Originally created 01/16/04

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JAN. 16, 1937

Red-haired Patty Berg of Minneapolis, the veteran Helen Hicks of Woodmere, Long Island, and carefree Jane Cothran of Greenville, S.C., yesterday conquered the combined hazards offered by the weather and the Augusta Country Club's rugged Hill course to score one-over-par 80s and take the lead at the end of the first 18 holes of the 54-hole medal play Titleholders' Invitational Golf Tournament.

The trio flirted with par from the start, recovering rapidly from potential danger spots.

Dorothy Kirby of Atlanta, the three-time Georgia state titleholder, finished the initial round with an 83 to place second, three strokes out.


TODAY ART LUNCH: Art at Lunch, the Art of Framing, with Museum Exhibition Designer and Chief Preparator Robert Bazemore, will be at noon at the Morris Museum of Art, 1 10th St. The combination luncheon and lecture costs $10 for museum members and $12 for others. The lecture is free for members, $3 for adults and $2 for seniors, students and members of the military. Lunch reservations are required by 5 p.m. today. For more information or reservations, call 724-7501.

KING DAY CELEBRATION: A Martin Luther King Jr. celebration will be held at noon at Paine College's Gilbert-Lambuth Memorial Chapel on Druid Park Avenue. Augusta State University, Paine College and Medical College of Georgia students will participate. The program, led by the Rev. Joseph Lowery, is free. For more information, call 737-1444.

ANTIQUES SYMPOSIUM: An antiques symposium will be held at 10 a.m. Friday and Saturday at the Aiken Center for the Arts, 122 Laurens St. S.W. There will be four sessions with Dawn Evers and Myrna Kaye. The cost is $25 per session or $90 for the entire symposium. For more information, call (803) 641-9094.


NAACP KING PARADE: A Martin Luther King Jr. parade will be held at 1 p.m. at Dyess Park Community Center, 907 James Brown Blvd. The parade will include an array of floats, vintage cars and civic groups. For more information, call 733-8657.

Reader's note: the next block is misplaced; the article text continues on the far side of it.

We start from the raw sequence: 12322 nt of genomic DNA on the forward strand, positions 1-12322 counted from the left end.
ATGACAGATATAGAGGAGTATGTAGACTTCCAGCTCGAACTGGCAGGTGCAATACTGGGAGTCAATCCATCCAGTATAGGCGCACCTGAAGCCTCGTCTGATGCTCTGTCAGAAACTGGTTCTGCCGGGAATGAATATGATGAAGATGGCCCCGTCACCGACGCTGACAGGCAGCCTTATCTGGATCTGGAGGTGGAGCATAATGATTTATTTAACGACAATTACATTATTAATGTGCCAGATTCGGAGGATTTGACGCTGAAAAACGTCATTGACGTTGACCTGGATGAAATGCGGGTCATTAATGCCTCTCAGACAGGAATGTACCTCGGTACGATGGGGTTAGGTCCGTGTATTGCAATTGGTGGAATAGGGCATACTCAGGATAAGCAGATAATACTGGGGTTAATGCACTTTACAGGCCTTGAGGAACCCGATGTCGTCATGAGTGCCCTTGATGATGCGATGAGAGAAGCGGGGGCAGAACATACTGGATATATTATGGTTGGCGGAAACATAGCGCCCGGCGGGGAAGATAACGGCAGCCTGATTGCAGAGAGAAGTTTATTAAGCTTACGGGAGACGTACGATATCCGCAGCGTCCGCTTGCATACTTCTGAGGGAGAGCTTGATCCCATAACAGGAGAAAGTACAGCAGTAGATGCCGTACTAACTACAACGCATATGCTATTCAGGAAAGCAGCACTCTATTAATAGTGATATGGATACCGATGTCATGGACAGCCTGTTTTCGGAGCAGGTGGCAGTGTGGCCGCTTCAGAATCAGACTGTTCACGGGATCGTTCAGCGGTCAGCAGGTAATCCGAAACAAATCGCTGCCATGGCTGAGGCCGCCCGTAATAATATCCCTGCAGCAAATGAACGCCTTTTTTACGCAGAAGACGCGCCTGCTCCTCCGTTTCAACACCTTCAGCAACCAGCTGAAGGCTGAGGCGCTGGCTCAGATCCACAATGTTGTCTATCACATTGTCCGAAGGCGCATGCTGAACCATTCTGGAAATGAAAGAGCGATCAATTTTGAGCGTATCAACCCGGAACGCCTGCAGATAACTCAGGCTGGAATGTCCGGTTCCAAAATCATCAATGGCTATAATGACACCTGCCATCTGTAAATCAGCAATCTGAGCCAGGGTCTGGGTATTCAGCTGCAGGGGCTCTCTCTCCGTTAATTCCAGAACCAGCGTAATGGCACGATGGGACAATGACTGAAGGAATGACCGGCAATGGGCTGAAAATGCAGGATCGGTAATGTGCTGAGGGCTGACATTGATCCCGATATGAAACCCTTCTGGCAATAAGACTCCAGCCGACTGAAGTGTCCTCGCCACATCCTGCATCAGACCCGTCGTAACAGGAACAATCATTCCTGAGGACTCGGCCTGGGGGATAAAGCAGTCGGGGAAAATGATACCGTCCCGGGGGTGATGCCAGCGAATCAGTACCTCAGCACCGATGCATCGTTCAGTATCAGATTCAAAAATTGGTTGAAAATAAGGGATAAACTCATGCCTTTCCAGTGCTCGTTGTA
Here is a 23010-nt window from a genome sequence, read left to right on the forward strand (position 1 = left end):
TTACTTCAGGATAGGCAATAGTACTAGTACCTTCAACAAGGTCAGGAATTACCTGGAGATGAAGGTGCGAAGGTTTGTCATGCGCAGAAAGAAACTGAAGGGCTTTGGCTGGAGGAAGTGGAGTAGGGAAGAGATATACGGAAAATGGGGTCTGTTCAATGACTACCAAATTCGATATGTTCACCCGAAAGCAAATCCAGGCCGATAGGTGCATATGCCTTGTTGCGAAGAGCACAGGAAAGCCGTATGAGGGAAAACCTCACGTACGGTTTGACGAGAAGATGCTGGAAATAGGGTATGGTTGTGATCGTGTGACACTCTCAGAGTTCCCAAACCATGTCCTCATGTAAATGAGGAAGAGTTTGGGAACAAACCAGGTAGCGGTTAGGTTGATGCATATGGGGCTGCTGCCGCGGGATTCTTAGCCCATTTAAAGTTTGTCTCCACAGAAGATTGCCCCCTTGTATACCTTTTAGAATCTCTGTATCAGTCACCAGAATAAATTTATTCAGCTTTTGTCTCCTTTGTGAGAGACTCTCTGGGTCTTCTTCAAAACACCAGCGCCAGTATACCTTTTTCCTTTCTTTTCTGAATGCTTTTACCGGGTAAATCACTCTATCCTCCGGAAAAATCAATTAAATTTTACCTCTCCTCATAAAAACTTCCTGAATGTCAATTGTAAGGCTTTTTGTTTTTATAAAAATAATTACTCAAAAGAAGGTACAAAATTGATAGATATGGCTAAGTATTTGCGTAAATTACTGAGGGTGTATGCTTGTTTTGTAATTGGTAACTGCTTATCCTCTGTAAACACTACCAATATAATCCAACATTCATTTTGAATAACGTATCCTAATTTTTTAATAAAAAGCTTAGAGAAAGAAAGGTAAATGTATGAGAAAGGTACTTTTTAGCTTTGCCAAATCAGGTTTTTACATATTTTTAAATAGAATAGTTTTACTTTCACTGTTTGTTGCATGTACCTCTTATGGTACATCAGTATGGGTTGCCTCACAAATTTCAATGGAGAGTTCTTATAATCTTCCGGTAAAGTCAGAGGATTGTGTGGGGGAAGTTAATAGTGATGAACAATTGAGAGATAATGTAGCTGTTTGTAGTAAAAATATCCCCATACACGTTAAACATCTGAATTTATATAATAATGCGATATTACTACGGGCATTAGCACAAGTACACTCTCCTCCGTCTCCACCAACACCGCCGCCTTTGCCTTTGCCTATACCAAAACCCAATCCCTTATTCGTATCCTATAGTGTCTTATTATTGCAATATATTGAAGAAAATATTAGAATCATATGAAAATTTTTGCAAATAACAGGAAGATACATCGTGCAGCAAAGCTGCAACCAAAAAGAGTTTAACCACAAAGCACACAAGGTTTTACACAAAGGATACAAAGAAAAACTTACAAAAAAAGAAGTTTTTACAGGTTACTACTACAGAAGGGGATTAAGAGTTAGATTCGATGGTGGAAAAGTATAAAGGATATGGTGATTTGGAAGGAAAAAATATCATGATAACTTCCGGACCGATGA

BOOK SIGNING: Phil Kent, a former editorial page editor and columnist for The Augusta Chronicle, will be at Borders Books Music and Cafe from 4 to 6 p.m. signing copies of his new book, The Dark Side of Liberalism: Unchaining the Truth. Mr. Kent, a former president of the Atlanta-based Southeastern Legal Foundation, has appeared on several national television and radio programs, including Scarborough Country, O'Reilly Factor, C-Span and Fox & Friends. For more information, call 738-0354 or send e-mail to harborbook@knology.net

AUDITIONS: Auditions for the play Leukemia & Me will be held at 5 p.m. at Hillcrest Baptist Church Fellowship Hall, 3045 Deans Bridge Road. The play is based on the story of Karlton Clay, a leukemia patient. For more information, call 481-0618 or 627-5842.


Police offer these tips on protecting yourself from financial fraud:

  • Mail bill payments in blue federal mailboxes or at the post office.
  • Do not print your Social Security number on your driver's license or checks.
  • Do not carry your Social Security card in your wallet.
  • Protect all personal identification numbers. Do not carry them in your wallet.
  • Do not carry too many credit cards in your wallet or car.
  • Check bank statements monthly for errors and discrepancies.
  • Remove your mail from the mailbox as soon as it is delivered.
  • If you go out of town, have your mail held at the post office.
  • Shred all pre-approved credit offers, charge receipts, insurance forms, bank statements and expired credit cards.
  • Do not give out personal or financial information over the telephone.
  • Check your credit once a year to make sure no one else is using your personal information to attain credit cards or services.

  • Always supervise children closely in areas where poisons are commonly stored, such as kitchens, bathrooms and garages.
  • Keep all medication and household products locked away.
  • Install special clamps to keep children from opening cabinets.
  • Consider all household or drugstore products potentially harmful.
  • Use childproof safety caps on containers of medicine and other dangerous products.
  • Never call medicine "candy" to get a child to take it.
  • Read the label.
  • Keep products in their original containers with labels in place.
  • Use poison symbols to identify dangerous substances.
  • Dispose of outdated products as recommended.
  • Use chemicals only in well-ventilated areas.
  • The number for poison control is (800) 222-1222.

    Elderly patients diagnosed with midstage colon cancer benefit as much from chemotherapy after surgery as do young patients with the disease, according to a review of more than 3,000 patient records in the New England Journal of Medicine.

    Patients age 70 and older who were judged fit enough to undergo chemotherapy had the resiliency to withstand the side effects.

    The study showed that chemotherapy reduced the risk of death after surgery for colon cancer by 24 percent.

    Colon cancer ranks second to lung cancer in the number of deaths it causes each year. Most colon cancer patients are older than 70.


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